Netflix vice president of product Todd Yellin borrowed a line from one of the company’s newest stars this week to describe what makes its service special: “How do we measure success? Three letters: joy,” Yellin said to pictures from “Tidying Up With Marie Kondo” during a press event in Los Angeles. “If people enjoy our content, if they’re loving to come to Netflix, then we succeed,” he said.
But as avid viewers of Kondo’s hit Netflix show know, there is another side to the KonMari art of tidying up: If something doesn’t spark joy, then it’s time to let it go.
And Netflix has been letting go of many things lately: Just last week, the video service announced that it would cancel the show “One Day at a Time” after three seasons. Last month, it gave “Friends From College” the ax. And over the past several months, Netflix has pulled the plug on all of its Marvel superhero shows, including “Jessica Jones,” “The Punisher,” “Luke Cage” and “Daredevil.”
Fans have been in uproar about many of these cancellations. Particularly the cancellation of “One Day at a Time” has caused a public outcry, with critics lamenting that Netflix was betraying its own commitment to diversity.
Speaking at the same two-day press event as Yellin, Netflix CEO Reed Hastings made it clear that he wasn’t taking pleasure in cancelling shows either. “We try to avoid it,” he said. “But sometimes it’s no longer a good use of the customer’s money.”
Netflix has traditionally bucked the trend of sharing the kind of overnight ratings that have long been a staple of the television world, with executives arguing that these numbers didn’t matter to the company in the same way as they did to ad-supported TV networks. Recently, Netflix has shared an increasing amount of carefully cherry-picked data about some of its success stories. For instance, on a recent earnings call, Netflix executives highlighted that the movie “Bird Box” was expected to attract 80 million viewers within four weeks of release.
Netflix hasn’t shared any similar numbers about cancelled shows. For “One Day at a Time,” the company instead tweeted that “simply not enough people watched to justify another season.”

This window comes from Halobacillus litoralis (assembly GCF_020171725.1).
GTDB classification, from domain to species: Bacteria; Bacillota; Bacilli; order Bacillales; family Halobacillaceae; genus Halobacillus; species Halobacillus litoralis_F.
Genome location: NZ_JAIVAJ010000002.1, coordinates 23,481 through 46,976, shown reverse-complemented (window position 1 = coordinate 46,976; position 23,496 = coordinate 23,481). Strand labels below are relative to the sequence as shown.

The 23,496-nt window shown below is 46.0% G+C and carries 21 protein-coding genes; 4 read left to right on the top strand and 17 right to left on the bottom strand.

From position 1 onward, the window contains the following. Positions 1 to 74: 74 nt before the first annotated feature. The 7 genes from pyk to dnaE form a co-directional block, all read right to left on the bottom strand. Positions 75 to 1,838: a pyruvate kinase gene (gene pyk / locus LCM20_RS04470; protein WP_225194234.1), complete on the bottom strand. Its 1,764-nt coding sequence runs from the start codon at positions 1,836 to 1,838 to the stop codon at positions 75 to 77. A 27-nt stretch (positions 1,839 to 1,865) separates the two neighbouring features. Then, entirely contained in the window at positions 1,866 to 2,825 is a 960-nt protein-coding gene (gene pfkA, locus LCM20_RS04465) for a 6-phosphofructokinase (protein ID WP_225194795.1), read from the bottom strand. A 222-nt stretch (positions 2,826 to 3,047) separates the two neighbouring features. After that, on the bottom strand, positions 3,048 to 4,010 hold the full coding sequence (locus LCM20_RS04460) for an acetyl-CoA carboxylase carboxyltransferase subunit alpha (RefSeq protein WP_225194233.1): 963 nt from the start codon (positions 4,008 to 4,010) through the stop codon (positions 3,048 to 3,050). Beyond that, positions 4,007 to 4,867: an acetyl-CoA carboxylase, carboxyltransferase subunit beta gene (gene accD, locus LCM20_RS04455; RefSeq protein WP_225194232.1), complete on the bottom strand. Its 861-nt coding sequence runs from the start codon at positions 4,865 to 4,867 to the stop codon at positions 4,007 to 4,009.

Hastings echoed those remarks more generally this week when asked by Variety about Netflix’s approach to cancellations, saying some shows were simply too expensive to keep them running on the service without a sizable audience. “We can have small shows that do very well, we can have expensive shows that do very well,” he said. The trouble was if shows, especially the ones costing more, fell below that mark. “The only case where we end up cancelling is where it’s pretty expensive and not so much viewing,” Hastings said.
In other words: it’s more or less business as usual for Netflix when it comes to cancelling shows. Still, that in itself is notable, simply because Netflix has so many times defied the rules of the business, be it by eschewing ratings or with the introduction of binge watching.
And then there was the case of “Arrested Development,” a show that struggled on Fox, but that was picked up by Netflix after the streamer saw a growing audience for previous seasons on its service. That reversal of fortune led some to believe that quality TV shows that were doomed to be canceled on network TV had a better chance to find an audience on Netflix, with good shows making the cut as fans congregate around them.
In reality, “Arrested Development” may have been the exception to prove the rule. Netflix chief content officer Ted Sarandos suggested as much in a conversation with Variety Monday. “Some shows grow year on year, but not that many,” he said. “It’s happened, but it’s not that common.”
That’s in part due to the ever-growing content catalog of the service. With Netflix debuting 600 new shows a year, it becomes that much harder for struggling shows to grow their audience, said Sarandos. So if something doesn’t click right away, it’s a lot less likely that it will become a success story over time.
This means that Netflix will keep breaking the hearts of avid fans, and letting go of shows that don’t spark enough joy for the rest of its audience — even if the company won’t tell us how many viewers a show had before it got axed.